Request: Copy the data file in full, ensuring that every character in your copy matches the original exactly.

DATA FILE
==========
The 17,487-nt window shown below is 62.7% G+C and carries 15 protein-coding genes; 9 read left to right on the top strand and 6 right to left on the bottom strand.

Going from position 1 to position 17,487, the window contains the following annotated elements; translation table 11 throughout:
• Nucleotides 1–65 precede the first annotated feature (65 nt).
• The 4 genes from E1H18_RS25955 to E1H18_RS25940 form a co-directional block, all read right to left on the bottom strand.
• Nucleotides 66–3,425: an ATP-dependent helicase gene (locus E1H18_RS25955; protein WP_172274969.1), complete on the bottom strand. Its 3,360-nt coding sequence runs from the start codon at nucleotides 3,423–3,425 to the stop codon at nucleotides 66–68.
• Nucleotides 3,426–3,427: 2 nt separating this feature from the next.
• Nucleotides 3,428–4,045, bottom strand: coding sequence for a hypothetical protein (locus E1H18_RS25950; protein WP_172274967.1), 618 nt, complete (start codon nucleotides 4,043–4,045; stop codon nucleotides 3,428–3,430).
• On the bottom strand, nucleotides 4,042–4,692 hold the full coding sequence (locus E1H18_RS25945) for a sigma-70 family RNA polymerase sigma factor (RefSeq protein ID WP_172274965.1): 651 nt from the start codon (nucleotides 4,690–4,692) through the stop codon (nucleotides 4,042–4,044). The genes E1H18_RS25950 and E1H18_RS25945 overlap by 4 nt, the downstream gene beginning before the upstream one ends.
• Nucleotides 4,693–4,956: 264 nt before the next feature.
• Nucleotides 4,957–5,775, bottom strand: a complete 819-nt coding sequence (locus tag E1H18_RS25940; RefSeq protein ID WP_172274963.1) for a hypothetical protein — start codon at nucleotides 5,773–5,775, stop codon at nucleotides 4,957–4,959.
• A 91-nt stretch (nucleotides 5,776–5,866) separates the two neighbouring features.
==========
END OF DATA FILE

The 17,487-nt window shown below is 62.7% G+C and carries 15 protein-coding genes; 9 read left to right on the top strand and 6 right to left on the bottom strand.

Going from position 1 to position 17,487, the window contains the following annotated elements; translation table 11 throughout:
• Nucleotides 1–65 precede the first annotated feature (65 nt).
• The 4 genes from E1H18_RS25955 to E1H18_RS25940 form a co-directional block, all read right to left on the bottom strand.
• Nucleotides 66–3,425: an ATP-dependent helicase gene (locus E1H18_RS25955; protein WP_172274969.1), complete on the bottom strand. Its 3,360-nt coding sequence runs from the start codon at nucleotides 3,423–3,425 to the stop codon at nucleotides 66–68.
• Nucleotides 3,426–3,427: 2 nt separating this feature from the next.
• Nucleotides 3,428–4,045, bottom strand: coding sequence for a hypothetical protein (locus E1H18_RS25950; protein WP_172274967.1), 618 nt, complete (start codon nucleotides 4,043–4,045; stop codon nucleotides 3,428–3,430).
• On the bottom strand, nucleotides 4,042–4,692 hold the full coding sequence (locus E1H18_RS25945) for a sigma-70 family RNA polymerase sigma factor (RefSeq protein ID WP_172274965.1): 651 nt from the start codon (nucleotides 4,690–4,692) through the stop codon (nucleotides 4,042–4,044). The genes E1H18_RS25950 and E1H18_RS25945 overlap by 4 nt, the downstream gene beginning before the upstream one ends.
• Nucleotides 4,693–4,956: 264 nt before the next feature.
• Nucleotides 4,957–5,775, bottom strand: a complete 819-nt coding sequence (locus tag E1H18_RS25940; RefSeq protein ID WP_172274963.1) for a hypothetical protein — start codon at nucleotides 5,773–5,775, stop codon at nucleotides 4,957–4,959.
• A 91-nt stretch (nucleotides 5,776–5,866) separates the two neighbouring features.